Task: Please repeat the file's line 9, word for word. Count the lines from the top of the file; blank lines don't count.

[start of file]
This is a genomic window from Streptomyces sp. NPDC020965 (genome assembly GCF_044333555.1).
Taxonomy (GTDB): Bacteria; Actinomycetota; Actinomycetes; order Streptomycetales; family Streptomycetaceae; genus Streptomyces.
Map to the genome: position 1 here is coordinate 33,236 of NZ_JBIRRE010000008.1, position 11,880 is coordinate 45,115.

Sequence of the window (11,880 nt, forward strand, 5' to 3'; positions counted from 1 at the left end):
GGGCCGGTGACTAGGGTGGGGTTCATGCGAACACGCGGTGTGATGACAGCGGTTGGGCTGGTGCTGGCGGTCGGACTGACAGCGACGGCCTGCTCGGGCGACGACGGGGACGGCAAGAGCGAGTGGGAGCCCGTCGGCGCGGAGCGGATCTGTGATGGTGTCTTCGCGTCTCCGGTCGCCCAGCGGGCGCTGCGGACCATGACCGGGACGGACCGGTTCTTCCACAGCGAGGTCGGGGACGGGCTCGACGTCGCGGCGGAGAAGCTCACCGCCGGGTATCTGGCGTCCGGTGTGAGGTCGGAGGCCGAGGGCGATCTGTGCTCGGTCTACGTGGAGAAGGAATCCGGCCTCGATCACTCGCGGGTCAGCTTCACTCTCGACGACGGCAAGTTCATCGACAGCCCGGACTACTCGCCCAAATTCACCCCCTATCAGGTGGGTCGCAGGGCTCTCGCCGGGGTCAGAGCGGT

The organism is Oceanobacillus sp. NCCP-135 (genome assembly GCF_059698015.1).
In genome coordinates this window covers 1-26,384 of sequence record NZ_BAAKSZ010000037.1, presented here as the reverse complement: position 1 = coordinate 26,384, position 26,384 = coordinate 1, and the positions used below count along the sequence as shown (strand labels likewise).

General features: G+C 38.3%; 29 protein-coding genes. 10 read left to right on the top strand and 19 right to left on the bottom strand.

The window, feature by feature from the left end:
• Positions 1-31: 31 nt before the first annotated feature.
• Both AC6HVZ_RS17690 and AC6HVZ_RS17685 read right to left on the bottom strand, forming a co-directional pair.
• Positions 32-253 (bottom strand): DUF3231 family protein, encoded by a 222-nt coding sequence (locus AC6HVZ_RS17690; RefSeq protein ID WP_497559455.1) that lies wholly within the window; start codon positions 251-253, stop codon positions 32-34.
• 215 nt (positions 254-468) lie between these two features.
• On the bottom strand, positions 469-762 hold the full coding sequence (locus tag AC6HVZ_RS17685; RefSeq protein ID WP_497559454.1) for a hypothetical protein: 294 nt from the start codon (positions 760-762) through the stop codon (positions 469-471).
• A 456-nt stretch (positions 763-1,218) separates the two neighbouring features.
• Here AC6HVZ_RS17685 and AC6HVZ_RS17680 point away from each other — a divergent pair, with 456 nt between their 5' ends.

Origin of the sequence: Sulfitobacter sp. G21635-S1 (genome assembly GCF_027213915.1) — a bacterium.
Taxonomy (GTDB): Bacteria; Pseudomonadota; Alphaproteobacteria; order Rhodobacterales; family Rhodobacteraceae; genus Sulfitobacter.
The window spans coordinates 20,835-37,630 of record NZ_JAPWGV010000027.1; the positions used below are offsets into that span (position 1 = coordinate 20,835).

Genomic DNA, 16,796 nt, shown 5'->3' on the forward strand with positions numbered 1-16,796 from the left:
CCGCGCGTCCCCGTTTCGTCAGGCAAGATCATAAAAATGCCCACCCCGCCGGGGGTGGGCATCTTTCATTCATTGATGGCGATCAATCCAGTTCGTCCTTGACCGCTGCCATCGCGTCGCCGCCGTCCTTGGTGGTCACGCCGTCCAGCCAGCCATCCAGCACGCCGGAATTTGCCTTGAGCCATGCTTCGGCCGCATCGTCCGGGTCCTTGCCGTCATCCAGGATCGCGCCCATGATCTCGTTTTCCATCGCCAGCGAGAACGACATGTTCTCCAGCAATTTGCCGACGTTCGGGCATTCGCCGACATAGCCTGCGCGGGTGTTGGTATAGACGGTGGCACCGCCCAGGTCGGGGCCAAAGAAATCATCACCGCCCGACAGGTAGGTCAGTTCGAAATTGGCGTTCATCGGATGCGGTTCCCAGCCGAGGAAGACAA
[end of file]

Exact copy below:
The window, feature by feature from the left end: